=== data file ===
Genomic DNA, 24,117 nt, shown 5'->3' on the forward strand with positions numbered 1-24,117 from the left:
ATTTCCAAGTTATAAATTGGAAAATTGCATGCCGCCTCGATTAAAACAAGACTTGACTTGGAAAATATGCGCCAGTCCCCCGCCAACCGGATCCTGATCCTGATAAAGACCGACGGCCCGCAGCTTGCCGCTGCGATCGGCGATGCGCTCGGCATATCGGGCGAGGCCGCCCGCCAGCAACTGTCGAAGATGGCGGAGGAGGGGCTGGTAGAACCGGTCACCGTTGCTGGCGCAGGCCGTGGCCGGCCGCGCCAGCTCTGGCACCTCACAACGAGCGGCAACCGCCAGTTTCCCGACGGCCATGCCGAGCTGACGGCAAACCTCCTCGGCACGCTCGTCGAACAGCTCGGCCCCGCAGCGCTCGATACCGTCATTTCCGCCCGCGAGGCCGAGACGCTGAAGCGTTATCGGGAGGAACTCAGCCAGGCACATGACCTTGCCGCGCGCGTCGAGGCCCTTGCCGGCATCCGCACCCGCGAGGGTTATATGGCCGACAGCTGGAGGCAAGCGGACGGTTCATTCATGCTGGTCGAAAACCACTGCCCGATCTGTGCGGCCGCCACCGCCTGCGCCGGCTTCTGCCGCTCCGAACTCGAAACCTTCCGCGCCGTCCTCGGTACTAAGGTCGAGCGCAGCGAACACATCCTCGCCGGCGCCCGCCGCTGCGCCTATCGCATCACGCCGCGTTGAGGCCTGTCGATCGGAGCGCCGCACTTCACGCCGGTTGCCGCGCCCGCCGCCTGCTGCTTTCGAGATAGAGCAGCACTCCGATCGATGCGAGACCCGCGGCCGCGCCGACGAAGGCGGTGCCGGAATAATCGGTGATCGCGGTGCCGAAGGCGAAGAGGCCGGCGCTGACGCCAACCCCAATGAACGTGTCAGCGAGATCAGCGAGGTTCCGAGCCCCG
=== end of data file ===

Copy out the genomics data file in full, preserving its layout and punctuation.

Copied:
Genomic DNA, 24,117 nt, shown 5'->3' on the forward strand with positions numbered 1-24,117 from the left:
ATTTCCAAGTTATAAATTGGAAAATTGCATGCCGCCTCGATTAAAACAAGACTTGACTTGGAAAATATGCGCCAGTCCCCCGCCAACCGGATCCTGATCCTGATAAAGACCGACGGCCCGCAGCTTGCCGCTGCGATCGGCGATGCGCTCGGCATATCGGGCGAGGCCGCCCGCCAGCAACTGTCGAAGATGGCGGAGGAGGGGCTGGTAGAACCGGTCACCGTTGCTGGCGCAGGCCGTGGCCGGCCGCGCCAGCTCTGGCACCTCACAACGAGCGGCAACCGCCAGTTTCCCGACGGCCATGCCGAGCTGACGGCAAACCTCCTCGGCACGCTCGTCGAACAGCTCGGCCCCGCAGCGCTCGATACCGTCATTTCCGCCCGCGAGGCCGAGACGCTGAAGCGTTATCGGGAGGAACTCAGCCAGGCACATGACCTTGCCGCGCGCGTCGAGGCCCTTGCCGGCATCCGCACCCGCGAGGGTTATATGGCCGACAGCTGGAGGCAAGCGGACGGTTCATTCATGCTGGTCGAAAACCACTGCCCGATCTGTGCGGCCGCCACCGCCTGCGCCGGCTTCTGCCGCTCCGAACTCGAAACCTTCCGCGCCGTCCTCGGTACTAAGGTCGAGCGCAGCGAACACATCCTCGCCGGCGCCCGCCGCTGCGCCTATCGCATCACGCCGCGTTGAGGCCTGTCGATCGGAGCGCCGCACTTCACGCCGGTTGCCGCGCCCGCCGCCTGCTGCTTTCGAGATAGAGCAGCACTCCGATCGATGCGAGACCCGCGGCCGCGCCGACGAAGGCGGTGCCGGAATAATCGGTGATCGCGGTGCCGAAGGCGAAGAGGCCGGCGCTGACGCCAACCCCAATGAACGTGTCAGCGAGATCAGCGAGGTTCCGAGCCCCG